A jam is an informal performance; a slam is a competition.
Poetry jams have their origins in jazz jam sessions, where musicians would gather to play together without a lot of preparation. The focus was on improvisation. Jam sessions then made thier way into both the bluegrass and rap traditions. It's from the rap/hip-hop scene (which focuses mainly on the spoken word, the music mostly serving to underline it) that "jam" made the transition to other forms of poetry.
The poetry/spoken word art presented in a poetry jam may or may not be original. The focus is on the performance and how well the poets "play" together.
Poetry slams have a very definite origin in the early 1980s. A slam consists of an announced contest where the poets show up to present original work. The MC will chose a number of audience members (usually 5) to act as judges. The MC also presents a "sacrificial" poet to perform first to "calibrate" the judges. It's called a slam because poets can be "slammed" (judged harshly). For some reason people enjoy that. Poetry slams focus on original work.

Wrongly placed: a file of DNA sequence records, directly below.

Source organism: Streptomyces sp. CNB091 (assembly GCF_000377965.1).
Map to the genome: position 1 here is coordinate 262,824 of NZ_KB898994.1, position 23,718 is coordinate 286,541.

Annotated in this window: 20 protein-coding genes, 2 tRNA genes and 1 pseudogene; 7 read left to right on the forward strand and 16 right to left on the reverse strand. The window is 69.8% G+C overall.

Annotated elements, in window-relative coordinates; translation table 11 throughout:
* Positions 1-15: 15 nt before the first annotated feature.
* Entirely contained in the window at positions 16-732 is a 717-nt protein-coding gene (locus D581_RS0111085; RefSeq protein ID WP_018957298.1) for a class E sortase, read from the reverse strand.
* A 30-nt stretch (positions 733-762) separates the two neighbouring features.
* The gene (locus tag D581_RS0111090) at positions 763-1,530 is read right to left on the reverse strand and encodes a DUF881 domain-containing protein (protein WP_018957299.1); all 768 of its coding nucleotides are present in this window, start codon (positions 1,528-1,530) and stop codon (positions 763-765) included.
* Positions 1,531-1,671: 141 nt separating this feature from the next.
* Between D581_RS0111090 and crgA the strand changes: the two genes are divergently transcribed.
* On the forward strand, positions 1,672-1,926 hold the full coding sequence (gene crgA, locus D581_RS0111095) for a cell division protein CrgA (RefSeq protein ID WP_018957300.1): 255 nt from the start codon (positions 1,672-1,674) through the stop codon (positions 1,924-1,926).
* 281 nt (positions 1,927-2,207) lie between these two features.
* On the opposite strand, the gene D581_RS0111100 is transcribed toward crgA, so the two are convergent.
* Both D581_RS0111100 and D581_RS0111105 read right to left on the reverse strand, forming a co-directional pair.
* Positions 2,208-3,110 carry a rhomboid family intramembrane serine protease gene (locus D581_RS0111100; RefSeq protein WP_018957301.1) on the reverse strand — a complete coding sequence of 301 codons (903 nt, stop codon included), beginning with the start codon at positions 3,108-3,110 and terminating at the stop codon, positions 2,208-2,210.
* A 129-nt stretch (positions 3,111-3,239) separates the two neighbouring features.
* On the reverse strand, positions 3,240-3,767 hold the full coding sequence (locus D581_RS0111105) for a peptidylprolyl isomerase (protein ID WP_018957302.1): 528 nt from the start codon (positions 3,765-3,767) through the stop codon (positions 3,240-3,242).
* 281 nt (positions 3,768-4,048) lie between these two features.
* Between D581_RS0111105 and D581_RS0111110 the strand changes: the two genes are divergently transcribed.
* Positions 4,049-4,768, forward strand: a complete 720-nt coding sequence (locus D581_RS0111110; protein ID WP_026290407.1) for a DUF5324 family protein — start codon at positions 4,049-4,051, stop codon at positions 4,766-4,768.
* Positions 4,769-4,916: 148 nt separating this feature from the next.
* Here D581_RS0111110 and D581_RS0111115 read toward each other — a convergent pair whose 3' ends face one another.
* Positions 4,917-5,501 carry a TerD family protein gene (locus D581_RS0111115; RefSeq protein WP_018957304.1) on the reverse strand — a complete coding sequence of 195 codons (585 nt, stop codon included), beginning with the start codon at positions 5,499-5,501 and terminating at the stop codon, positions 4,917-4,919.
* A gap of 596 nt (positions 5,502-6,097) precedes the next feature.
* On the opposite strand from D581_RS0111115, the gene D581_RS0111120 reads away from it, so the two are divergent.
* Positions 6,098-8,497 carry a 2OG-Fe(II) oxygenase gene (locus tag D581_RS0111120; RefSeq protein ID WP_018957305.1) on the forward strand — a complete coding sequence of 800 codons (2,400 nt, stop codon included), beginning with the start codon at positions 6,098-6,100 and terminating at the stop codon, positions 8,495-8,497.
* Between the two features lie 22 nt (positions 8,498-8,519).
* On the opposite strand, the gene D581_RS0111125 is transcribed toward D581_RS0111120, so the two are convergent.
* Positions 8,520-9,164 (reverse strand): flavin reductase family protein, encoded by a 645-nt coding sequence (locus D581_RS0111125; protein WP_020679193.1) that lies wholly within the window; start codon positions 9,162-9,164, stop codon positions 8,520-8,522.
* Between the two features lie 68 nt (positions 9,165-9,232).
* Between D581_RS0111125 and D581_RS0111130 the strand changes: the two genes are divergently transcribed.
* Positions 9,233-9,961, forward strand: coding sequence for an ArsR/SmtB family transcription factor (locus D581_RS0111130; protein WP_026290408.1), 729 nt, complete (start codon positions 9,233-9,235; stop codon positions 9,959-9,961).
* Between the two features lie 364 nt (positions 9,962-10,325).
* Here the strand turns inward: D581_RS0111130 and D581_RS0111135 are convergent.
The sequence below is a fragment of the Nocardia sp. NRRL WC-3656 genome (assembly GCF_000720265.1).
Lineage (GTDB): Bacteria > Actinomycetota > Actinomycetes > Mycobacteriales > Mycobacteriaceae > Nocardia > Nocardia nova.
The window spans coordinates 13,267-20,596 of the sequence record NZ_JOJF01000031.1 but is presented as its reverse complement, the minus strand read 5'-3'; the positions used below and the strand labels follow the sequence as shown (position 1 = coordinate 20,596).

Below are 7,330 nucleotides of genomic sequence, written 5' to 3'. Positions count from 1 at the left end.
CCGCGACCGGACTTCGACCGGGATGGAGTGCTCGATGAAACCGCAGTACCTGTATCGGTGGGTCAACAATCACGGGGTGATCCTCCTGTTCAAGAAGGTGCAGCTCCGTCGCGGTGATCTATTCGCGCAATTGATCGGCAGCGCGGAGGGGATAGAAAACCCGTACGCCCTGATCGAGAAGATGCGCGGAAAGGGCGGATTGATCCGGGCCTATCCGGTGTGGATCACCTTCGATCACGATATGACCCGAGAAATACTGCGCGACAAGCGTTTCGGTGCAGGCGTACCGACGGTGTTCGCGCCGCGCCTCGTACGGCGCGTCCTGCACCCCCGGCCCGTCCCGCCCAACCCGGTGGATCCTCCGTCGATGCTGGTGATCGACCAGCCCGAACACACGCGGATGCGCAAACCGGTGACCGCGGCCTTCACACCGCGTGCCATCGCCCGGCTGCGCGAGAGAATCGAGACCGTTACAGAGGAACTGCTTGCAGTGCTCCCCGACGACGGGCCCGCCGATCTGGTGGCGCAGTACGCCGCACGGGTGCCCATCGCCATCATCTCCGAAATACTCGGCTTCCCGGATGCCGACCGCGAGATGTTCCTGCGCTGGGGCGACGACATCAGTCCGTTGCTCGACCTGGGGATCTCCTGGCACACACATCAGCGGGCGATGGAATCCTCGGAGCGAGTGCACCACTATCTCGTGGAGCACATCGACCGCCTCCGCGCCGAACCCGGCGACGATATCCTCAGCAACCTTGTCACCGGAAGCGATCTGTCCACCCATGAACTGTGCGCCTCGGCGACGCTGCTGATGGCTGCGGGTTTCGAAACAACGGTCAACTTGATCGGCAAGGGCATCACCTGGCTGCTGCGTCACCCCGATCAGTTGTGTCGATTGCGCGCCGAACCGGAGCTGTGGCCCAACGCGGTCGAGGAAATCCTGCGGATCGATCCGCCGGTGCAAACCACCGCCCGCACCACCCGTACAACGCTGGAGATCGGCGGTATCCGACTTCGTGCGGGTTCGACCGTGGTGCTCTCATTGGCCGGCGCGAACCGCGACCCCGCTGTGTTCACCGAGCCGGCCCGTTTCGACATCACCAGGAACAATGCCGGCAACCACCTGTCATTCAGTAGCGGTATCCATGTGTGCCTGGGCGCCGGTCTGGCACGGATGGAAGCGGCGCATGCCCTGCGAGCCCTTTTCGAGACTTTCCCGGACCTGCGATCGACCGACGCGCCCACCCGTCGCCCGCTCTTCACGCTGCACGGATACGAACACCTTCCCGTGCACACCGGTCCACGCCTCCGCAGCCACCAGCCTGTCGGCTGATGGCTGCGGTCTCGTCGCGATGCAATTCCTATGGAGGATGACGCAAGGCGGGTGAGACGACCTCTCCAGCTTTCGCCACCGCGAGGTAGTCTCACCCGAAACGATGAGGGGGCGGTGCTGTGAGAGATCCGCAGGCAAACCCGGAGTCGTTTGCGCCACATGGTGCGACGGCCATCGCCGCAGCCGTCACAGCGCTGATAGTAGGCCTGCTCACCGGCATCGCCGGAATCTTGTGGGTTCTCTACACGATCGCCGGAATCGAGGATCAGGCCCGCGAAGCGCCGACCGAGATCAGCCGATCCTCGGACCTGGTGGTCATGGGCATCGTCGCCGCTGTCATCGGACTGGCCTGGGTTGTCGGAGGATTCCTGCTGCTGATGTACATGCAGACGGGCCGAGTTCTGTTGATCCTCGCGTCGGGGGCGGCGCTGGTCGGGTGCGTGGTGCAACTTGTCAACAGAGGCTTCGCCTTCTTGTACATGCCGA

Neither are necessarily boring, although as with anything the style being presented would have to appeal to you. If you've ever seen the movie "8 Mile" the contest that Rabbit (Emenmin) kept failing at was essentially a modified poetry slam (the MC had the crowd judge rather than just a few members of it).
In fact, poetry jams bear a certain resemblence to the bardic circles I believe you are familiar with. And as I am sure you know, those can be rolicking or boring depending on who decides to join in.
What was presented at the White House was a jam, not a slam. The Press Office was very clear on that. It was not a competition.